Al Shabaab gunmen kill 14 in attack on Kenyan workers

Islamists say incursions will continue until Nairobi withdraws troops from Somalia

A man injured during an attack on a residential complex in Soko Mbuzi village of Mandera town at the Kenya-Somalia border is wheeled on a stretcher as he arrives at the Kenyatta National Hospital in Kenya’s capital Nairobi. Photograph: Reuters

A man injured during an attack on a residential complex in Soko Mbuzi village of Mandera town at the Kenya-Somalia border is wheeled on a stretcher as he arrives at the Kenyatta National Hospital in Kenya’s capital Nairobi. Photograph: Reuters

 

Al Shabaab gunmen killed 14 people, mostly quarry workers, officials said, in an overnight attack on a residential complex in northeast Kenya that the Islamic militant group said had targeted Christians.

Many died in their sleep, the Kenya Red Cross said. The raid, in the town of Mandera, mirrored one in the same county in December in which 36 quarry workers died.

Al Shabaab has made a series of deadly incursions into Kenya, which it says will continue until Nairobi withdraws its troops from an African Union force fighting the militants in their home base of Somalia.

The group’s military operations spokesman, Sheikh Abdiasis Abu Musab, told Reuters its gunmen killed more than 10 Kenyan Christians in Tuesday’s raid. It has in the past singled out non-Muslims to be executed.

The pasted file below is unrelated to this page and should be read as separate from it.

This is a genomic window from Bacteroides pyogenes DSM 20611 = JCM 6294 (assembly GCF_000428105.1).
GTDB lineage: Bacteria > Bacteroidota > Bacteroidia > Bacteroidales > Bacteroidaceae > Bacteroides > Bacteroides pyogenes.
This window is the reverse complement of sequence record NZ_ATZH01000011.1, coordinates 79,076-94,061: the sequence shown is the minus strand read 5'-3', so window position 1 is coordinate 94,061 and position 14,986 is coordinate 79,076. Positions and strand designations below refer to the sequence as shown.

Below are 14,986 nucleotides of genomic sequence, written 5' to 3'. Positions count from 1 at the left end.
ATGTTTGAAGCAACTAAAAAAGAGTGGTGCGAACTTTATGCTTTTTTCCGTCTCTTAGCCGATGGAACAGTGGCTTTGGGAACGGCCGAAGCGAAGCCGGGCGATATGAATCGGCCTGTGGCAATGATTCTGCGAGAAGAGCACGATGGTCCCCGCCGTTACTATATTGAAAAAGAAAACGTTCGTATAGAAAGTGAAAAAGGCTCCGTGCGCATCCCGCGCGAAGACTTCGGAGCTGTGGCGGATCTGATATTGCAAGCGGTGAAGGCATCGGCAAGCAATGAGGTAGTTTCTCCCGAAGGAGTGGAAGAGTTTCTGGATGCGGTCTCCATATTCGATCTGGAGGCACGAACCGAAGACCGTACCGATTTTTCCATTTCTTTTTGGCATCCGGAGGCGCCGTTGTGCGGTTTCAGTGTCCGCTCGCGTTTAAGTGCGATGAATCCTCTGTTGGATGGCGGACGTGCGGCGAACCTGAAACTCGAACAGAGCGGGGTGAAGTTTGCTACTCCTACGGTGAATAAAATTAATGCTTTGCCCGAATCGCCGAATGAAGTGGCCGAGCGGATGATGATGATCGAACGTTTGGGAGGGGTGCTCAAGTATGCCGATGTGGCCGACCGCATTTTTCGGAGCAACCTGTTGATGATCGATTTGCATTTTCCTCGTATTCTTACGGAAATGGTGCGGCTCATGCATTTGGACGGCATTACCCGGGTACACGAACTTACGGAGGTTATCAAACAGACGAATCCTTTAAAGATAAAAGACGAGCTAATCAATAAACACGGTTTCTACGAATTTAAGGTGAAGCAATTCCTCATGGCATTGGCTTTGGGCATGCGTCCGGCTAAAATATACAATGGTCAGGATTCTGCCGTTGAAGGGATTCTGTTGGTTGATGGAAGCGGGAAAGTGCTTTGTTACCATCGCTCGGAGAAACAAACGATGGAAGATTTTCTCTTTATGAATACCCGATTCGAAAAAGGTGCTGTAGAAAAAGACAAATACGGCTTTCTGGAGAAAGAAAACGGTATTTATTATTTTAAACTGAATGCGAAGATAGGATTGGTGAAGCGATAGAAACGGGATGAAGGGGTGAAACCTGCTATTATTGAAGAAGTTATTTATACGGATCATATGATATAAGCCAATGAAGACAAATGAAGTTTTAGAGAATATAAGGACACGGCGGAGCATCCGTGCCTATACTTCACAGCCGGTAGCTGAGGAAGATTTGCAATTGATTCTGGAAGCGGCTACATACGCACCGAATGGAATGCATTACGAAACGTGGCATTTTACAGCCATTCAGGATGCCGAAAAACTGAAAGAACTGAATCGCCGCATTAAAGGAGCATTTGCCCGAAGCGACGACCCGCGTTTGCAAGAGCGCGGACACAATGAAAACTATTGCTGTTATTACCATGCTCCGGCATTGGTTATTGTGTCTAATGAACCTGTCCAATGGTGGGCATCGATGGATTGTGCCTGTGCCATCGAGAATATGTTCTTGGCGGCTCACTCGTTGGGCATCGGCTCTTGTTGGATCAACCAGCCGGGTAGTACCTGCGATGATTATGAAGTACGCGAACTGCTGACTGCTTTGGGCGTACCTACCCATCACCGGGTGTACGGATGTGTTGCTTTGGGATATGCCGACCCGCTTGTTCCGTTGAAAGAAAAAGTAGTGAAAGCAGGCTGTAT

“The area ... is a plot where quarry workers live. They attacked at around 1 am Most of those killed are workers from upcountry,” Alex Nkoyo, commissioner for Mandera County, he told Reuters by phone. He put the death toll at 14.

Among the dead was a woman who had tried to plead with the gunmen before being shot, he said.

Abbas Gullet, the secretary general of Kenya Red Cross, said the workers were attacked as they slept, and that at least 11 people were wounded.

Tuesday’s raid will heighten pressure on president Uhuru Kenyatta to beef up security in response to al Shabaab attacks, the worst of which killed 148 people at a university in eastern Kenya’s Garissa County in April.

“This attack is a clear reminder that al Shabaab and its collaborators are determined to disrupt and subvert our way of life,” interior minister Joseph Nkaisserry said in a statement.

He said security reacted swiftly to prevent a higher death toll after the group opened their attack by blowing up an entrance gate to the residential area.

After the Garissa attack, critics accused the security forces of responding too slowly, one reason cited for the number killed in that attack.

Kenya’s northeast border with Somalia is widely considered a security weak spot, given the challenge of policing such a long frontier, poor coordination between security services, and a culture of corruption that allows anyone prepared to pay a bribe to pass unchallenged.

Al Shabaab aims to topple Somalia’s Western-backed government and wants to impose its own strict version of Islamic law on the country.

Reuters